Dental Care for Dogs
We all know it's important to keep your dog happy and healthy. Daily walks, regular grooming, flea treatments and vaccinations and a good diet all play a role in this. But what about teeth? It's also important that you have a good oral hygiene routine with your dog as teeth are commonly overlooked.
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Why is it so important?
Bacteria that grow on uncared for teeth can enter the blood stream and pose a serious threat to your dogs heart, liver or kidneys but with regular brushing and check ups this painful periodontal disease can be prevented.
Your dog is unable to tell your his teeth and gums are sore so what should you look out for?
Common signs and reluctance to eat, bad breath, pawing at the muzzle, red and swollen gums, brownish tartar or plaque along the gum line and discoloured or broken teeth. If your dog has any of these symptoms then a veterinary check up is always recommended.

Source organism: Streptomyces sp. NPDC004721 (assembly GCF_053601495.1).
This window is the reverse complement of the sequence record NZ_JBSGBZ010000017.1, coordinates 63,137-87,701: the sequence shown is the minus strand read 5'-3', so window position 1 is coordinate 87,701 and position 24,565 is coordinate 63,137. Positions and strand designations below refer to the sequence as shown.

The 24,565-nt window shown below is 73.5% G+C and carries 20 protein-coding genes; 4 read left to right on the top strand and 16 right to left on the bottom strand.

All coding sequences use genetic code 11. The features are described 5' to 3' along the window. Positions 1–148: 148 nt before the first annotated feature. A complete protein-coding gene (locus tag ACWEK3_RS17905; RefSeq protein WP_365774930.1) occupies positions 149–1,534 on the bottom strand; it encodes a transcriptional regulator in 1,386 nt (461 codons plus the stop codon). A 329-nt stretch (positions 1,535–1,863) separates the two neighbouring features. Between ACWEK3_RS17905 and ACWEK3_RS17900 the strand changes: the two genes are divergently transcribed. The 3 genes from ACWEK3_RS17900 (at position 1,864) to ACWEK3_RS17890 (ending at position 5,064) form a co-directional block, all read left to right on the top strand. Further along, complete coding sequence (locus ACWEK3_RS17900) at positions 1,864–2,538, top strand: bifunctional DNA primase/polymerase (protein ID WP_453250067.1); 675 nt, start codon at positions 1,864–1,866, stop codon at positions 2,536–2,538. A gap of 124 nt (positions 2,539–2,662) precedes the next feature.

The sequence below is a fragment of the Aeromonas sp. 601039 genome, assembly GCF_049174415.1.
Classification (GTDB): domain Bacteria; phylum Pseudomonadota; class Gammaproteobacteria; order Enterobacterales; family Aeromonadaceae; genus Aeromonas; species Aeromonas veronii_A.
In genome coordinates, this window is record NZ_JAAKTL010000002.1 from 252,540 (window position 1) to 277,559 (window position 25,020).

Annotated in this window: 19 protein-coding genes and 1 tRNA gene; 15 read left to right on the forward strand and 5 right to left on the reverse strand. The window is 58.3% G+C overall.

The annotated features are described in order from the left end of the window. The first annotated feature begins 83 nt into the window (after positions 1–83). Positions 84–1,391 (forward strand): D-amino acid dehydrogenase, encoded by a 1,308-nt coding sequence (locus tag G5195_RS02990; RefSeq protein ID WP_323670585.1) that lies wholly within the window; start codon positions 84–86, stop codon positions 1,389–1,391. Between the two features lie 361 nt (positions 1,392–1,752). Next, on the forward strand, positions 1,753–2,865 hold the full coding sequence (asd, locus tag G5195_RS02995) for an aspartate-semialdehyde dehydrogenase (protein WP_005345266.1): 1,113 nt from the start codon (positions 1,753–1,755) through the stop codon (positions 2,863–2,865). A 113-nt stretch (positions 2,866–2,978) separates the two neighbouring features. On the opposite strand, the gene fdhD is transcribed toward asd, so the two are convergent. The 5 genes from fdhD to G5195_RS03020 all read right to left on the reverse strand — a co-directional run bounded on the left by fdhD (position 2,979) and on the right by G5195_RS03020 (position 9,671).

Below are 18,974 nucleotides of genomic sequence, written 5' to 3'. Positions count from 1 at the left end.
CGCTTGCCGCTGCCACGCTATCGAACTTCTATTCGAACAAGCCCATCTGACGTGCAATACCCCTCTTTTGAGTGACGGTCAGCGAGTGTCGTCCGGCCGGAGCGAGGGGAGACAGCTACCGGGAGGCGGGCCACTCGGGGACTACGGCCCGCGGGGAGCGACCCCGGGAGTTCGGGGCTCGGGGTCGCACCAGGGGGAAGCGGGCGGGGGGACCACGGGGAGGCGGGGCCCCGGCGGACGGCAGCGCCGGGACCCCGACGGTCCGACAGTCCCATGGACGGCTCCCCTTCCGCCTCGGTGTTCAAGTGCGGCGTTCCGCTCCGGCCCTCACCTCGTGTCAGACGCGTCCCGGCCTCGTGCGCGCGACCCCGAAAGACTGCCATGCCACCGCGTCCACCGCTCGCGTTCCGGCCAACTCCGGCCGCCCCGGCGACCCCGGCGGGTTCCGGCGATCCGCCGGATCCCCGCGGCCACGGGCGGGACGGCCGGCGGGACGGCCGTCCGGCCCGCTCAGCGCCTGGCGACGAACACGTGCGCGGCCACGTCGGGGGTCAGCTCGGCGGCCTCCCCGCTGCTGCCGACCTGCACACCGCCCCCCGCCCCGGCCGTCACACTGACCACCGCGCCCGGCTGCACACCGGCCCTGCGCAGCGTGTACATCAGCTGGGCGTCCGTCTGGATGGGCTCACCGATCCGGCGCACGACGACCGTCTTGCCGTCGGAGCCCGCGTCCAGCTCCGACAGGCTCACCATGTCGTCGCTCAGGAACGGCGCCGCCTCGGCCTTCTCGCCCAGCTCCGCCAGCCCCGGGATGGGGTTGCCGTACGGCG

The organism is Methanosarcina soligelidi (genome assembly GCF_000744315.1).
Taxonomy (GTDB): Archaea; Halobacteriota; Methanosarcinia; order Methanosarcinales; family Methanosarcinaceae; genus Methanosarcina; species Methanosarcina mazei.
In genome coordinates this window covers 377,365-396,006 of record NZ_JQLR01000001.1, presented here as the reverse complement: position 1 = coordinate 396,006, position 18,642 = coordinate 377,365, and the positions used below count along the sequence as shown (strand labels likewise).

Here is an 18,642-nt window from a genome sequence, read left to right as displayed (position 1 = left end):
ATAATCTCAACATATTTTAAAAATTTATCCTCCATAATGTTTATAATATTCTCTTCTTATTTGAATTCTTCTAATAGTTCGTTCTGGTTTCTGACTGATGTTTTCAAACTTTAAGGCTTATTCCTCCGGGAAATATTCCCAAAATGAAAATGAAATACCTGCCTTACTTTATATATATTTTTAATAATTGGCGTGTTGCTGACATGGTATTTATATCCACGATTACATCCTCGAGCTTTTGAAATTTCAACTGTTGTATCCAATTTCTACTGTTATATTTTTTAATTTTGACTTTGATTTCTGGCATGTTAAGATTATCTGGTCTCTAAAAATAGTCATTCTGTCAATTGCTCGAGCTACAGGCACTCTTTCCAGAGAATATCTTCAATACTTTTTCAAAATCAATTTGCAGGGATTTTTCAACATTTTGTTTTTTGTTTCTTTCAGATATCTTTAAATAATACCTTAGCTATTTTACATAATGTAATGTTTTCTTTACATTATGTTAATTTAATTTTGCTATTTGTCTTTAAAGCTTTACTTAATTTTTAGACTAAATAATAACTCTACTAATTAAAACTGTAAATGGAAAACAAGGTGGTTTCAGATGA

So how do I brush my dogs teeth?
It is important to start out slowly by first getting your dog used to you touching his muzzle, progressing to teeth and gums. When he is happy with that use your finger to rub a tasty morsel along his teeth and gums. Then progress to a tooth brush. You can use either a regular doggy toothbrush or a finger brush and a special doggy toothpaste with a meaty flavour is always appreciated. You must only use a special toothpaste for dogs as fluoride which is found in human toothpaste is poisonous to dogs. Start out gently and only do as much as your dog feels comfortable with. 3/4 times a week is sufficient.
What else can I do?
Chewing on a special products such as nylon and rubber bones can help dogs scrape the plaque off their own teeth. Knuckle bones are also a good natural product.
Feeding your dog dry food instead of wet can also be beneficial as the biscuits also help keep teeth clean.
Take your dog for regular check ups and act quickly if you notice any dental issues.
However, NONE of these things should replace regular brushing
Proper maintenance not only leads to a healthy mouth but can also save you money on expensive vet bills if the buildup of plaque gets bad enough to require an anaesthetic and a dental procedure to remove it.